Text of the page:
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G325(P) To err is human: thematic characterisation of paediatric clinical incidents within a large district general hospital
  1. S Li,
  2. H Sadreddini,
  3. J Surridge
  1. Derby Children’s Hospital, Royal Derby Hospital, Derby, UK


Aims Our children’s hospital encompasses several acute clinical areas. These include paediatric medical and surgical inpatient wards (including the children’s high dependency ward), the children’s emergency department and the neonatal intensive care unit. Collectively these are busy and challenging environments where the provision of care is increasingly complex. These provide opportunities for errors to occur making unintended consequences to harm more likely. The Francis report published in February 2013 highlighted the need for openness and transparency in regards to patient safety. We reviewed clinical incidents reported within all acute clinical paediatric areas in order to characterise commonly recurring themes.

Method Clinical incident forms from all acute paediatric clinical areas from 1 September 2012 until 31 August 2014 were retrospectively reviewed. Incidents were assessed for the degree of actual harm caused to patients. They were subsequently categorised according to the National Reporting and Learning System incident types for each clinical area. Medications incidents were further sub-classified by type.

Results 872 incident forms involving all acute paediatric clinical areas were submitted over a 24 month period. 67% of all clinical incidents were reported as having insignificant harm to patients and only 2% as catastrophic. The types of incidents reported are shown in Figure 1. Medication errors accounted for a significant percentage of reported incidents within each clinical area (19% children’s emergency department; 30% children’s wards; 26% neonatal intensive care unit). Other commonly reported incidents were infrastructure problems and patient accidents. The types of medication incidents reported are shown in Figure 2. The most commonly reported medication incidents within each clinical area were wrong dose of medicine (26% children’s emergency department), omitted medicines (23% children’s wards) and wrong method of preparation (20% neonatal intensive care unit).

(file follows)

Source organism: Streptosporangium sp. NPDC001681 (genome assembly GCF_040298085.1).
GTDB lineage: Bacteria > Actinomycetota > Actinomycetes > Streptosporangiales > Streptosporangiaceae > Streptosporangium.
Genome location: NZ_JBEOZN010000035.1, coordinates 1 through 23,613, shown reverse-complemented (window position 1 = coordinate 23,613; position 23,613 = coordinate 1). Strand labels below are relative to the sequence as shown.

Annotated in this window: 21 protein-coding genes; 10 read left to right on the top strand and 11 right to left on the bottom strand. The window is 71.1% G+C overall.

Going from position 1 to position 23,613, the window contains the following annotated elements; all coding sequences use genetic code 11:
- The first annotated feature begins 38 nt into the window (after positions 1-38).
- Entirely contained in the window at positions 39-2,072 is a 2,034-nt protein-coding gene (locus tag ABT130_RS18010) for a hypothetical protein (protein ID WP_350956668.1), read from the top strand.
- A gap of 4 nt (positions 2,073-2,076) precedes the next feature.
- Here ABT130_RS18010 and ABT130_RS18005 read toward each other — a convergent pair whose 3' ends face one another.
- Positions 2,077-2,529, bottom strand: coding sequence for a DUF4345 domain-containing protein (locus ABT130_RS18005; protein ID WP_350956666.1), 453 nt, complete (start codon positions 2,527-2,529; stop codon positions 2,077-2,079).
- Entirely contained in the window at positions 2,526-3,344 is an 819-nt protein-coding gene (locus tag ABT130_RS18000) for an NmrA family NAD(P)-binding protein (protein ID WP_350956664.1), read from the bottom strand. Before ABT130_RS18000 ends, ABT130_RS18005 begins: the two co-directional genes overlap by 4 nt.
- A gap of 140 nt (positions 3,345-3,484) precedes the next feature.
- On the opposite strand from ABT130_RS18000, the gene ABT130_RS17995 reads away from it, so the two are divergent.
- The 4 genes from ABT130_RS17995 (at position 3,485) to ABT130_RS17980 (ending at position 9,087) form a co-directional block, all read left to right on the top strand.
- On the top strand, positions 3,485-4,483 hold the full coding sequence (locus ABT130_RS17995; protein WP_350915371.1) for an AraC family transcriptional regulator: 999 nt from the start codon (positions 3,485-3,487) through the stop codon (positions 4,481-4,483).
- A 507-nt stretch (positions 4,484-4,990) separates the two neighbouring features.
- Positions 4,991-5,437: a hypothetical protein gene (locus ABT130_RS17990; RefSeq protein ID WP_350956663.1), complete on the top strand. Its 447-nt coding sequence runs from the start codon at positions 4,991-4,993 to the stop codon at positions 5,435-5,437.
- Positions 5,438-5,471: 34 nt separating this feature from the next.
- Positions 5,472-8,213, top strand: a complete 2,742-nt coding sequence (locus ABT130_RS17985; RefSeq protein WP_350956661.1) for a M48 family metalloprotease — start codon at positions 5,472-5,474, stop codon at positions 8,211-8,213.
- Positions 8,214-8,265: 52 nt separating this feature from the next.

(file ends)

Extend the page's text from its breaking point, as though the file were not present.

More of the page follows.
Abstract G325(P) Figure 1

Percentage of reported incident types

Abstract G325(P) Figure 2

Percentage of medication incidents by specified types

Conclusion Incident forms submitted within a children’s hospital should be reviewed so that commonly recurring themes can be identified. Within our hospital medication errors accounted for the majority of reported incidents. Characterisation of these themes have implications for the training of staff which can be tailored to individual paediatric clinical areas.

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